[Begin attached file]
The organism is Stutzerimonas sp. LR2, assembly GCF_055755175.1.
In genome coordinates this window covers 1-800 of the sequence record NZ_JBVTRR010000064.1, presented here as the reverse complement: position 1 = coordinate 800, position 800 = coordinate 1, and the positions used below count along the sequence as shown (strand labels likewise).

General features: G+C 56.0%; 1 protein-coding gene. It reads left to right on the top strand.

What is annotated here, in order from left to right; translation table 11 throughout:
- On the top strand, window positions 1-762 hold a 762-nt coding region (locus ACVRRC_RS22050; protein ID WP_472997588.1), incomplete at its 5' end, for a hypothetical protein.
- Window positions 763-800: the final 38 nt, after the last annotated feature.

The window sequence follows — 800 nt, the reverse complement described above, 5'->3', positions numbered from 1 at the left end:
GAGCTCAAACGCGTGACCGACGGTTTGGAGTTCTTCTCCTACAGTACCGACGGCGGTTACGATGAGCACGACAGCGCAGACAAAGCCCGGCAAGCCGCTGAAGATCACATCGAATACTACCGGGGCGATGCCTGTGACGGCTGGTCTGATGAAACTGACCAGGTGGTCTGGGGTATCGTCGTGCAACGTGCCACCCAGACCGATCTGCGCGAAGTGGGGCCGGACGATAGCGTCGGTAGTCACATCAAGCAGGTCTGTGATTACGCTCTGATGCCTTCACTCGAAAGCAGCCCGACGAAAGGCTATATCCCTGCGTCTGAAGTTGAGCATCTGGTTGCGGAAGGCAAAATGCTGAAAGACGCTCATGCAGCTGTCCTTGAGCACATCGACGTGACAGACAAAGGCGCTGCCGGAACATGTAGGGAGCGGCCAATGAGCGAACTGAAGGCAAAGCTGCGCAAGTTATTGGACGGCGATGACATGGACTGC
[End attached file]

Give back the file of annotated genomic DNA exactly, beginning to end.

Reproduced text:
The organism is Stutzerimonas sp. LR2, assembly GCF_055755175.1.
In genome coordinates this window covers 1-800 of the sequence record NZ_JBVTRR010000064.1, presented here as the reverse complement: position 1 = coordinate 800, position 800 = coordinate 1, and the positions used below count along the sequence as shown (strand labels likewise).

General features: G+C 56.0%; 1 protein-coding gene. It reads left to right on the top strand.

What is annotated here, in order from left to right; translation table 11 throughout:
- On the top strand, window positions 1-762 hold a 762-nt coding region (locus ACVRRC_RS22050; protein ID WP_472997588.1), incomplete at its 5' end, for a hypothetical protein.
- Window positions 763-800: the final 38 nt, after the last annotated feature.

The window sequence follows — 800 nt, the reverse complement described above, 5'->3', positions numbered from 1 at the left end:
GAGCTCAAACGCGTGACCGACGGTTTGGAGTTCTTCTCCTACAGTACCGACGGCGGTTACGATGAGCACGACAGCGCAGACAAAGCCCGGCAAGCCGCTGAAGATCACATCGAATACTACCGGGGCGATGCCTGTGACGGCTGGTCTGATGAAACTGACCAGGTGGTCTGGGGTATCGTCGTGCAACGTGCCACCCAGACCGATCTGCGCGAAGTGGGGCCGGACGATAGCGTCGGTAGTCACATCAAGCAGGTCTGTGATTACGCTCTGATGCCTTCACTCGAAAGCAGCCCGACGAAAGGCTATATCCCTGCGTCTGAAGTTGAGCATCTGGTTGCGGAAGGCAAAATGCTGAAAGACGCTCATGCAGCTGTCCTTGAGCACATCGACGTGACAGACAAAGGCGCTGCCGGAACATGTAGGGAGCGGCCAATGAGCGAACTGAAGGCAAAGCTGCGCAAGTTATTGGACGGCGATGACATGGACTGC